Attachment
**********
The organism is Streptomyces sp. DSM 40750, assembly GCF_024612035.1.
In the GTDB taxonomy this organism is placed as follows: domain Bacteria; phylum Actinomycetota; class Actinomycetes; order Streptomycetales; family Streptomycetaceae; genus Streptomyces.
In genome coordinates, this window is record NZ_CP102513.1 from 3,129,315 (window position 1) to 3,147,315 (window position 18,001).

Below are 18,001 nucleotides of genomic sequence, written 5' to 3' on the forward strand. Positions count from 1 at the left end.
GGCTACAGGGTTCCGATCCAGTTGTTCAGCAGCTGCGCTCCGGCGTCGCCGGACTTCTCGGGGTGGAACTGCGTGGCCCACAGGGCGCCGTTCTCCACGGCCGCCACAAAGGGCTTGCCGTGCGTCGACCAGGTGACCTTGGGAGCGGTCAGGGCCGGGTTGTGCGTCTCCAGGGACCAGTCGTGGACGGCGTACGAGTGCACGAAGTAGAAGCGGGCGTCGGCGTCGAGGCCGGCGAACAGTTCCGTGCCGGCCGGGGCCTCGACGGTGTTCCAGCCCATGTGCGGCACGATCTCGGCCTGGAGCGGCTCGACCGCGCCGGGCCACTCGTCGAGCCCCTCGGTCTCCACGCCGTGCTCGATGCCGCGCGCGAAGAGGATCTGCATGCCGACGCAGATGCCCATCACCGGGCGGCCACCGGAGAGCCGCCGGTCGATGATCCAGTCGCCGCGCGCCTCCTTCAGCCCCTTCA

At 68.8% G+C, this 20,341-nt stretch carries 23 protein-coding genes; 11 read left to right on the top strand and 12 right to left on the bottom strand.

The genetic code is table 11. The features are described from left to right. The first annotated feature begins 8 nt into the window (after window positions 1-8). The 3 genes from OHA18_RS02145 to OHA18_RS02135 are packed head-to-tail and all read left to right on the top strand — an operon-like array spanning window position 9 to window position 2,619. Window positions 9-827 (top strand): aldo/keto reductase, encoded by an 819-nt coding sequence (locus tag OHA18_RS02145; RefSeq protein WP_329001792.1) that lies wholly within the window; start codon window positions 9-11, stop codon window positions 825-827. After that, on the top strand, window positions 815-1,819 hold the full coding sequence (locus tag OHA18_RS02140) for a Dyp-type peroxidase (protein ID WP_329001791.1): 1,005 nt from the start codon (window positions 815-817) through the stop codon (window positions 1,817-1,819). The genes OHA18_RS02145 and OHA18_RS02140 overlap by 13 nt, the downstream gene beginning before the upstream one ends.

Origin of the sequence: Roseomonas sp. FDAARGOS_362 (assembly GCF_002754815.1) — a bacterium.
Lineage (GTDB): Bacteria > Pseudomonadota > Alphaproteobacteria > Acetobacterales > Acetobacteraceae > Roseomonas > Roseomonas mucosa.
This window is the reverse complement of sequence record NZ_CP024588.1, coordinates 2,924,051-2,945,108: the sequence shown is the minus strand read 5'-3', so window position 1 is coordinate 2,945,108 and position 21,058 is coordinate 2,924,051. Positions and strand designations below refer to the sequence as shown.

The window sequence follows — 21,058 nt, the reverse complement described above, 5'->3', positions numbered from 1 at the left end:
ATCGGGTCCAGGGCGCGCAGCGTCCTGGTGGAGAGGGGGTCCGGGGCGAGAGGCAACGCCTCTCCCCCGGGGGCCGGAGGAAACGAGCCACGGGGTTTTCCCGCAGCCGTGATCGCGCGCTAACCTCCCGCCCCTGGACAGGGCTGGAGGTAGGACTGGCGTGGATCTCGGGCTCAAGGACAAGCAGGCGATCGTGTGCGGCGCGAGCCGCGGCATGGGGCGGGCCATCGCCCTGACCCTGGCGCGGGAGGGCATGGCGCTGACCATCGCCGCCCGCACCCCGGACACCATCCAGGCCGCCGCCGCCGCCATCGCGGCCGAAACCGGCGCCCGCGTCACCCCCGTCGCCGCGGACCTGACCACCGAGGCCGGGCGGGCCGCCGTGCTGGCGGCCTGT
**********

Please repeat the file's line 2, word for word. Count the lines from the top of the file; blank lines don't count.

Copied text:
In the GTDB taxonomy this organism is placed as follows: domain Bacteria; phylum Actinomycetota; class Actinomycetes; order Streptomycetales; family Streptomycetaceae; genus Streptomyces.